Parties will also be required to sign a mediation agreement. Mediators usually have a standard form but are often receptive to any amendments to the mediation agreement terms that the parties may agree to. When reviewing the terms of the agreement, parties should pay particular attention to the clauses governing the liability of costs to each party and confidentiality.
5. Who should attend
On the day of mediation, all people with authority to approve of the settlement terms must be present for example board members, clients, insurers, and trustees. Availability should be for the full duration of the mediation process and can either be physically or virtually through email or telephone.
Advisers involved in the matter such as accountants and lawyers should also be available.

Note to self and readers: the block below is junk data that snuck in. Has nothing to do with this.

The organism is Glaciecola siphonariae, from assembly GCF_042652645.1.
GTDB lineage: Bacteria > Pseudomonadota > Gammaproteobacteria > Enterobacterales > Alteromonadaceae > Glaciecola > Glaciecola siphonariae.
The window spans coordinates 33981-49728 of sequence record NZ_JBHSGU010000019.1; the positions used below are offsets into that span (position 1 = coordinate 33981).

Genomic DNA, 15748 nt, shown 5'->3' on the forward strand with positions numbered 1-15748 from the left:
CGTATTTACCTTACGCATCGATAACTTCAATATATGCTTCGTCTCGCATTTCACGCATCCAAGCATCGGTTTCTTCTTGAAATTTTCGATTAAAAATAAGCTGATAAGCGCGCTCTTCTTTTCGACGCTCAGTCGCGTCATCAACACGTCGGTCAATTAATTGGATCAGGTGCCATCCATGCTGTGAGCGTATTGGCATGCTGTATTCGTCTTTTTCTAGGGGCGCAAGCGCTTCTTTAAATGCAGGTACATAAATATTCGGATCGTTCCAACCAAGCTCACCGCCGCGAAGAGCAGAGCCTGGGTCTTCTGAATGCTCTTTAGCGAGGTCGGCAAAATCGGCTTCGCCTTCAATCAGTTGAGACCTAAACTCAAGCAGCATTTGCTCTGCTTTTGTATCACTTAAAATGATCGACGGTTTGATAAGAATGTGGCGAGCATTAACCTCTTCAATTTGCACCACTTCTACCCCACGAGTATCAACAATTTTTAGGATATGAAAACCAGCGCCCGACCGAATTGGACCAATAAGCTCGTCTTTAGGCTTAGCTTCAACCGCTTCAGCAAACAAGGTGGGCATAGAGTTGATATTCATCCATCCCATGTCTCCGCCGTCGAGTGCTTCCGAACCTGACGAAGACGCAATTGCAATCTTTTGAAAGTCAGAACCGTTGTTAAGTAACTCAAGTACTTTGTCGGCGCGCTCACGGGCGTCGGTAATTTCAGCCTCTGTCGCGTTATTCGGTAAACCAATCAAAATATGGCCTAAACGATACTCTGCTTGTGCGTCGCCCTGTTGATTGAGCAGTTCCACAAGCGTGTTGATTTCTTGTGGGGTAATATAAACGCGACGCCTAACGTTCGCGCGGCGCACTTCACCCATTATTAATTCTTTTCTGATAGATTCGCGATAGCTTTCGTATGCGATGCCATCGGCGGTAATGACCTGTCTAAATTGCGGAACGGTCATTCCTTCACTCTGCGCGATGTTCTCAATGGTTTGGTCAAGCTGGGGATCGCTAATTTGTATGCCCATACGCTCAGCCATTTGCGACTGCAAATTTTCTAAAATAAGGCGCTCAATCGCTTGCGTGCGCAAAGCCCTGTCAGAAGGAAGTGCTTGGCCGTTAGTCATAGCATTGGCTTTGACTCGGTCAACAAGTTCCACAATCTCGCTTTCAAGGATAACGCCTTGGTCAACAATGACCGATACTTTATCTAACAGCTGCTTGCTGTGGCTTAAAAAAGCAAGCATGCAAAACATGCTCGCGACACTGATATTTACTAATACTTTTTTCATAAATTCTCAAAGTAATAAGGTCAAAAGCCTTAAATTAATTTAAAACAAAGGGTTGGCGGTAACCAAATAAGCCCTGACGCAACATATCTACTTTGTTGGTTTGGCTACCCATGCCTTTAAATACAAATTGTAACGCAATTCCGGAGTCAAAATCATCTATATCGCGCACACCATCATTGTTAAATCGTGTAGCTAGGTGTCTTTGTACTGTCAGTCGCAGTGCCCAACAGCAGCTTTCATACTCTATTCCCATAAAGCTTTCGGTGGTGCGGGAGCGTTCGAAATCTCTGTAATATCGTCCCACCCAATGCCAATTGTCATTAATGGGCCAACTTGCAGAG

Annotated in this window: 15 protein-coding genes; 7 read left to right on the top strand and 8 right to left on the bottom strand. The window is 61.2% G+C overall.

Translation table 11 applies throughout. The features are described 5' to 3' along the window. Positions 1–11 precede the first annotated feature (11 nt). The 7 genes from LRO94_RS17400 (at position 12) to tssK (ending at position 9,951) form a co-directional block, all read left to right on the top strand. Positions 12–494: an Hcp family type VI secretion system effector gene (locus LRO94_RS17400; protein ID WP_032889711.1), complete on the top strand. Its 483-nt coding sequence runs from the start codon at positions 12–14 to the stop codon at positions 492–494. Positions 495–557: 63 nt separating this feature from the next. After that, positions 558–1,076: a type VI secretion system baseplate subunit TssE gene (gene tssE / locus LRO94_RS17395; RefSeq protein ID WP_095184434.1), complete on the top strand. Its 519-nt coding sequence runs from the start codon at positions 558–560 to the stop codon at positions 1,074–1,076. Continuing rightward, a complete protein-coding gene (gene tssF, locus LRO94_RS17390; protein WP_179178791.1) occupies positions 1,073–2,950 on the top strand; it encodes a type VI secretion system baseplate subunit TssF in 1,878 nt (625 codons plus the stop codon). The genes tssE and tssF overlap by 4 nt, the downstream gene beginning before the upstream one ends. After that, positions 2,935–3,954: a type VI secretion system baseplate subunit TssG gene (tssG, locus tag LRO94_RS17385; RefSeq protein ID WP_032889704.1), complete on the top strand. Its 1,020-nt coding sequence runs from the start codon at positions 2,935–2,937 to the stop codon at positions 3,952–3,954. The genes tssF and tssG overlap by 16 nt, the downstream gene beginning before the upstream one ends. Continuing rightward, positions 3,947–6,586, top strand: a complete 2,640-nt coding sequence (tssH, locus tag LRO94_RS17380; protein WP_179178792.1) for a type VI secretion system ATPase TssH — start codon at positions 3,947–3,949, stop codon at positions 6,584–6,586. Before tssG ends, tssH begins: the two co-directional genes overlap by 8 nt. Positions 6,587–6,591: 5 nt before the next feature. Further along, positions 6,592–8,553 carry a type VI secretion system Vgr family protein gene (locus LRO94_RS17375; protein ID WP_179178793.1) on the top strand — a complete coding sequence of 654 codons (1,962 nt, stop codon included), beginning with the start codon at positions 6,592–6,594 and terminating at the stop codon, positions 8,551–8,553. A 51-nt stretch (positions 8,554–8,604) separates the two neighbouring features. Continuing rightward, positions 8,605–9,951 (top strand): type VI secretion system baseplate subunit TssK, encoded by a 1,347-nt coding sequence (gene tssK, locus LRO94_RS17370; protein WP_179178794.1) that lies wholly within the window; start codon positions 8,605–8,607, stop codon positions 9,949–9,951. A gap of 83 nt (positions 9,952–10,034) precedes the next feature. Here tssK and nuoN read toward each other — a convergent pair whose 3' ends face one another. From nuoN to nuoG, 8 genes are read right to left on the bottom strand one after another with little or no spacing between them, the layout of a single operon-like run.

The RICS recommendations provide best industry practice and aim to uphold the surveyors’ professional reputation in the public eye. The RICS guidance encourages mediation and therefore sets out the importance of mediation over litigation, the mediation procedure, and offers guidance to surveyors on when they should recommend litigation to their clients in dispute.
The RICS rules supplement this guidance by setting out professional standards of conduct and practice expected of members, regulated firms, trainees, and students. Unlike the RICs guidance, RICS rules of conduct are compulsory. Although failure to follow these rules may not necessarily result into disciplinary action, members will need to justify their failure to follow the rules incase their conduct is under examination.
Why are Serenity Law LLP?
Serenity Law has an experienced team of commercial law experts who are dedicated to helping clients achieve legal solutions. We support our clients to settle their disputes through ADR procedures such as mediation.
Our co-founding partner, Avinder Laroya, is CEDR accredited and a CMC registered mediator for commercial and workplace disputes. She is passionate about resolving international commercial disputes. As a CEDR accredited mediator, Avinder Laroya can work with you to overcome disputes, minimising the need to go through lengthy, costly, and stressful court proceedings.